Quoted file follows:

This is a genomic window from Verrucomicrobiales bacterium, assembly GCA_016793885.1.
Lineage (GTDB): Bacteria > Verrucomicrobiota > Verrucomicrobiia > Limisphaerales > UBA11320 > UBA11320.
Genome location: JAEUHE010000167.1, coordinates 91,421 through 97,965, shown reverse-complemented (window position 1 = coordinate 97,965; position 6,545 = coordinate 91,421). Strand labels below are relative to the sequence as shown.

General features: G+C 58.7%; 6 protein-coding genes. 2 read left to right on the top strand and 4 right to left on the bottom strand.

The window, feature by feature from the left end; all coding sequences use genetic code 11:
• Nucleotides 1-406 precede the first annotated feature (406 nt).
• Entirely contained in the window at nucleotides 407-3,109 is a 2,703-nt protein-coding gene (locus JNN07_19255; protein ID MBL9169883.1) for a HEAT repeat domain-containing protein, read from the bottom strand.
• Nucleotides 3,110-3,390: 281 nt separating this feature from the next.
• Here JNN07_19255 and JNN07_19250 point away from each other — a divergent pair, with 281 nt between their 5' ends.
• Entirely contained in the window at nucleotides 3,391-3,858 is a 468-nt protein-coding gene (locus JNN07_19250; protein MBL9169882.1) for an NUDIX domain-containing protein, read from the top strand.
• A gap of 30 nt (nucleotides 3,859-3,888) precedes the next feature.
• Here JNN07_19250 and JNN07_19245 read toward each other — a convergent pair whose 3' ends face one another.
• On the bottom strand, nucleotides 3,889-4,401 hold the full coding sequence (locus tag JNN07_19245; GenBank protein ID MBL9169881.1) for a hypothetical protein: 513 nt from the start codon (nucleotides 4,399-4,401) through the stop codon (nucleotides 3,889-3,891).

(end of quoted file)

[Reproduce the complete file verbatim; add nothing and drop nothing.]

This is a genomic window from Verrucomicrobiales bacterium, assembly GCA_016793885.1.
Lineage (GTDB): Bacteria > Verrucomicrobiota > Verrucomicrobiia > Limisphaerales > UBA11320 > UBA11320.
Genome location: JAEUHE010000167.1, coordinates 91,421 through 97,965, shown reverse-complemented (window position 1 = coordinate 97,965; position 6,545 = coordinate 91,421). Strand labels below are relative to the sequence as shown.

General features: G+C 58.7%; 6 protein-coding genes. 2 read left to right on the top strand and 4 right to left on the bottom strand.

The window, feature by feature from the left end; all coding sequences use genetic code 11:
• Nucleotides 1-406 precede the first annotated feature (406 nt).
• Entirely contained in the window at nucleotides 407-3,109 is a 2,703-nt protein-coding gene (locus JNN07_19255; protein ID MBL9169883.1) for a HEAT repeat domain-containing protein, read from the bottom strand.
• Nucleotides 3,110-3,390: 281 nt separating this feature from the next.
• Here JNN07_19255 and JNN07_19250 point away from each other — a divergent pair, with 281 nt between their 5' ends.
• Entirely contained in the window at nucleotides 3,391-3,858 is a 468-nt protein-coding gene (locus JNN07_19250; protein MBL9169882.1) for an NUDIX domain-containing protein, read from the top strand.
• A gap of 30 nt (nucleotides 3,859-3,888) precedes the next feature.
• Here JNN07_19250 and JNN07_19245 read toward each other — a convergent pair whose 3' ends face one another.
• On the bottom strand, nucleotides 3,889-4,401 hold the full coding sequence (locus tag JNN07_19245; GenBank protein ID MBL9169881.1) for a hypothetical protein: 513 nt from the start codon (nucleotides 4,399-4,401) through the stop codon (nucleotides 3,889-3,891).